This work is focused on critically evaluating the tenacity of the change in the role of the management accountant from traditional accounting functions to that of a strategic planner and business partner.
The work of Johnson and Kaplan (1987), titled “Relevance lost” has prompted a drill-down on this research area. Though most of the researchers agree to the changing role of the management accountant (Burns and Baldvinsdottir, 2005; Cooper and Dart 2009; Allot 2000; Chenhall and Langfield-Smith2007; Siegel1999; Kerby and Romine 2005; Vaivio1999; Ittner and Lacker2001; Ax and Bjornenak 2007;Bhimani 2006;Roslender and Hart 2002). The importance the traditional role still remains vital to others, and should serve to complement the new techniques or the change. (Bromwich and Bhimani 1998; Burns et al. 1999). Others are of the view that history is still a relevant part of the future or the changing trend. (Fleischman and Funnell 2006; Luft 1997;Beaman and Richardson2007).The type of organization as well as the management may also determine the nature of change. Yazdifar and Tsamenyi(2005). This change does not take the same form in organizations, but differs in pattern. Sulaiman and Mitchell (2005). With the present economic miasma, some researchers are even advocating a return to the old ways: the traditional role, (Baldvinsdottir et al (2009).
The first section of this work will therefore review these views presented and try to draw a comparison between these views to see if the role of the management accountant has actually changed and to what extent. This will be done drawing support from literatures. It will immediately be followed with some of the new roles the management accountant is taking up in organizations.
Thereafter the position of traditional accounting practice in this new trend of events will be discussed. This will enable us to know where to place the traditional accounting role, whether it has lost its usefulness and should be totally discarded or should serve to compliment the new roles.
Next to that, some of the new techniques in management accounting that organizations are adopting, the factors that are driving the change in role as well as their significance to the new role will be discussed. Conclusions will then be drawn as to the management accountant’s roles change.
The changing role of the management accountant.
Johnson and Kaplan (1987) are deemed to have set the sail in this argument with their book titled “Relevance lost: the rise and fall of management accounting.” These strong terms used by them has prompted or necessitated a lot of research work in this direction. They argue that the existing form of management accounting lacked the know-how to meet up with the dynamic business environment. Their argument was supported by citing technological advancements, information technology, as well as global and domestic competition as reasons making the existing practices inadequate.
According to an article published in the Journal of Accountancy (Most Companies Want Their CPAs to Be Business Strategists, Survey Says, 1996), much more is now being demanded of the management accountants within organizations. Their jobs are going beyond the preparation of financial statements as explanations and interpretation are now required of them of the information they provide. The management accountant is accordingly a “high-level decision support specialist”.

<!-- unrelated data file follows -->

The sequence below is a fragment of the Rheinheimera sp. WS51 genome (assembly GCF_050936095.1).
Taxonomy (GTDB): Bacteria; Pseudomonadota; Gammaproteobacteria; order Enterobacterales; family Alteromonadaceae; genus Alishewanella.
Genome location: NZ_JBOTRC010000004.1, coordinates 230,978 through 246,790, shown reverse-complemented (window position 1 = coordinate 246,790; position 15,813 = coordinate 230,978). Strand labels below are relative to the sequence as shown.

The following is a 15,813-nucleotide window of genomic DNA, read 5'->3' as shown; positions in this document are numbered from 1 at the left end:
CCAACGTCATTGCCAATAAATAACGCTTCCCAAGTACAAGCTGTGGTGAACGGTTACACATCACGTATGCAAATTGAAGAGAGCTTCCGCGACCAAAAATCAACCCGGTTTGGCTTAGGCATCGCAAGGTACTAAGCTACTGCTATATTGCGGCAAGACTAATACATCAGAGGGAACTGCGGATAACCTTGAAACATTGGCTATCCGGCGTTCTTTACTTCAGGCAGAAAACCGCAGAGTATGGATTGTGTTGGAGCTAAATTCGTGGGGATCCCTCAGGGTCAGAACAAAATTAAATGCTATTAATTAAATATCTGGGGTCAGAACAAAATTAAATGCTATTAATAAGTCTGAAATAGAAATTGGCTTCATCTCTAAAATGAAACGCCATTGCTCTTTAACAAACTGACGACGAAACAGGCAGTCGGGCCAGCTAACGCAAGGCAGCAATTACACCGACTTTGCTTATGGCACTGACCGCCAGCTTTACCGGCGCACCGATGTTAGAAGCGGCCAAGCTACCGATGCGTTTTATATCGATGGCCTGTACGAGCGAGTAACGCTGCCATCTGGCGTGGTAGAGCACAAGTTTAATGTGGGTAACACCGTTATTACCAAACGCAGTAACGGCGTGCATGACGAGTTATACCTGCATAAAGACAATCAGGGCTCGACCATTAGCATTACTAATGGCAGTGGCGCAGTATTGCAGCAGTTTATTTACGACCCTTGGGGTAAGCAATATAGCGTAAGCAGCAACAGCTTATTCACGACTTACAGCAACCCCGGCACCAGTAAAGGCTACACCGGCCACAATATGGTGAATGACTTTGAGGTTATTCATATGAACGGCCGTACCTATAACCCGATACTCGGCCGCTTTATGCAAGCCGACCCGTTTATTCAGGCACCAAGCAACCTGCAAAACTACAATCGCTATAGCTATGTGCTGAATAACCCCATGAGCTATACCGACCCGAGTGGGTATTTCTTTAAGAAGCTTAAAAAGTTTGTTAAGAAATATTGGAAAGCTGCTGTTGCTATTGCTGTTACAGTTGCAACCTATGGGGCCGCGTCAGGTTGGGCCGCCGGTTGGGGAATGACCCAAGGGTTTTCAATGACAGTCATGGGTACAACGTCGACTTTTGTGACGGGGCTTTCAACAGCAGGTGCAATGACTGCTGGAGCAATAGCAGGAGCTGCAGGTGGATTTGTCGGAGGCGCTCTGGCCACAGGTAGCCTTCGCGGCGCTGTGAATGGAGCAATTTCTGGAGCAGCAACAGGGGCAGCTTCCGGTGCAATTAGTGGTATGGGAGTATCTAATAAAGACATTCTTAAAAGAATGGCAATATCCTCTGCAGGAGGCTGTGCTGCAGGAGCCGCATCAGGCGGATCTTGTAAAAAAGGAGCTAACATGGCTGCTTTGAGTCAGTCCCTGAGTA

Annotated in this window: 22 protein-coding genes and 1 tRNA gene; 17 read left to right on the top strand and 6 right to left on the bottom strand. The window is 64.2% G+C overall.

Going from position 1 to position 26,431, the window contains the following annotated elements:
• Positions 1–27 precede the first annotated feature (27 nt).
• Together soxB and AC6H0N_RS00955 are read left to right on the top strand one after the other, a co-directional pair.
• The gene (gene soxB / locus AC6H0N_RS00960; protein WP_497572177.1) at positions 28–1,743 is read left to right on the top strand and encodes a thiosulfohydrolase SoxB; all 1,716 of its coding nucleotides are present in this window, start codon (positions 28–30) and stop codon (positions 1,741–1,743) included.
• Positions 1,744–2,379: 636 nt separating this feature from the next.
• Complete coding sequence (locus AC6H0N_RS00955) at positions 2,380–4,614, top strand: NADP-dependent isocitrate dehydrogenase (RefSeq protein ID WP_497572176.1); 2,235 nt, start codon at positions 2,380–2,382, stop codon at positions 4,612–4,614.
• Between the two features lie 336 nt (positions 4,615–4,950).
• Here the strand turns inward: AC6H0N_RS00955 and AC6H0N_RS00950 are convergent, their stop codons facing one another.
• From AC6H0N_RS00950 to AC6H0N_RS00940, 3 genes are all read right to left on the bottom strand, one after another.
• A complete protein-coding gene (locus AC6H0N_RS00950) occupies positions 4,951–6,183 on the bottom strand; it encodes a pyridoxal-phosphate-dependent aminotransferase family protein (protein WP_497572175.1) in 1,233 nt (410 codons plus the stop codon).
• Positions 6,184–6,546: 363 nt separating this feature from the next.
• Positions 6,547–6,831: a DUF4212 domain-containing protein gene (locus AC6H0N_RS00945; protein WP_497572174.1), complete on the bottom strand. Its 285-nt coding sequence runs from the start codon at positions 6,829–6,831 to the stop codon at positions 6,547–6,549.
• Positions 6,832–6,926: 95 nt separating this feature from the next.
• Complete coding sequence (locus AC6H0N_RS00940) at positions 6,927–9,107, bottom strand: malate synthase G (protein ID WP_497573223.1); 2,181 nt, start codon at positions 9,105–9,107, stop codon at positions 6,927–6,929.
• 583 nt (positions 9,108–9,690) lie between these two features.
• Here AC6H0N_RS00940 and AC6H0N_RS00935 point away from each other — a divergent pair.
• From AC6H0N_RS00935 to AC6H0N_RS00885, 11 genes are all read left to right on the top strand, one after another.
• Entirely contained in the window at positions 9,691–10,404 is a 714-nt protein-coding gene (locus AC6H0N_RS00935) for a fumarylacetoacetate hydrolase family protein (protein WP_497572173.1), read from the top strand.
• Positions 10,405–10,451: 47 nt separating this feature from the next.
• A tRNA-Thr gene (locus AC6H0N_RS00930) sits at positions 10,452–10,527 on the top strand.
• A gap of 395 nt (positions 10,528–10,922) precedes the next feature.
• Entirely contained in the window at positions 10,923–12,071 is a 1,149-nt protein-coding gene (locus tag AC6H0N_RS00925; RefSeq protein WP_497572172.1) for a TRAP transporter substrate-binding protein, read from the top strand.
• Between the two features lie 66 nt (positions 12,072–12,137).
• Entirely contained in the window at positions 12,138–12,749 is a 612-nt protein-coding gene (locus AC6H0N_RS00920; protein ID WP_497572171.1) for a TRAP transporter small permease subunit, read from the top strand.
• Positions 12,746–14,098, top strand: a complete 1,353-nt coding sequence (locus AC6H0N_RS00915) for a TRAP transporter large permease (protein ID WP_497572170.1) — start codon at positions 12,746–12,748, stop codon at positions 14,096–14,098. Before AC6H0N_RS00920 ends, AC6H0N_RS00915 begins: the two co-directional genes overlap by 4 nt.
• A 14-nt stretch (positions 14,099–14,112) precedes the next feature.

Kerby and Romine (2005) argue that for management accountants to remain a relevant part of their organizations, there must be a change in emphasis from the traditional accounting practices which involves the counting, analysis, interpretation and presentation of financial information. They advocate that the management accountant should be versed with knowledge about changes affecting the business of his organization and imbibe qualities that would enable them function as full-fledged business partners.
Smith (2007) opined that the focus of the management accountant within organizations is now shifting to the external environment. That the management accountant is no more uniformed of what happens externally to his organization, He now looks both inwards and outwards.
Cooper and Dart (2009), give support to this view that, management accountants are moving from being information providers to supporting the decision making. Siegel (1999), noted that management accountants were before now not involved in the actual decision-making process, but acted in support of the decision makers and later got informed of facts. But the role of the management accountant had changed and greater part of their time was being spent as internal consultants or business analyst within their companies.
Like most of the other writers he attributes this changing role to the advancement in technology which he states has freed the management accountant from what he describes as “mechanical accounting”. He stated that the new role of the management accountant now involves a lot of direct contacts with people throughout their organizations, and that they are more involved in decision making and cross-functional teams. This he termed evolution from serving internal customers to being business partners.
The management accountant as strategic planner and business partner.
The central message of this work has been on the management accountant assuming the role of strategic planner and business partner as opposed to the traditional role of corporate cop and bean counter. The management accountant’s role has evolved and is shaping up into a strategic financial planner and manager of information. The management accountant is said to be having less to do with the routine accounting practice. (Siegel 2000, Cooper and Dart, 2009, Latshaw, A. and Choi, Y., 2000).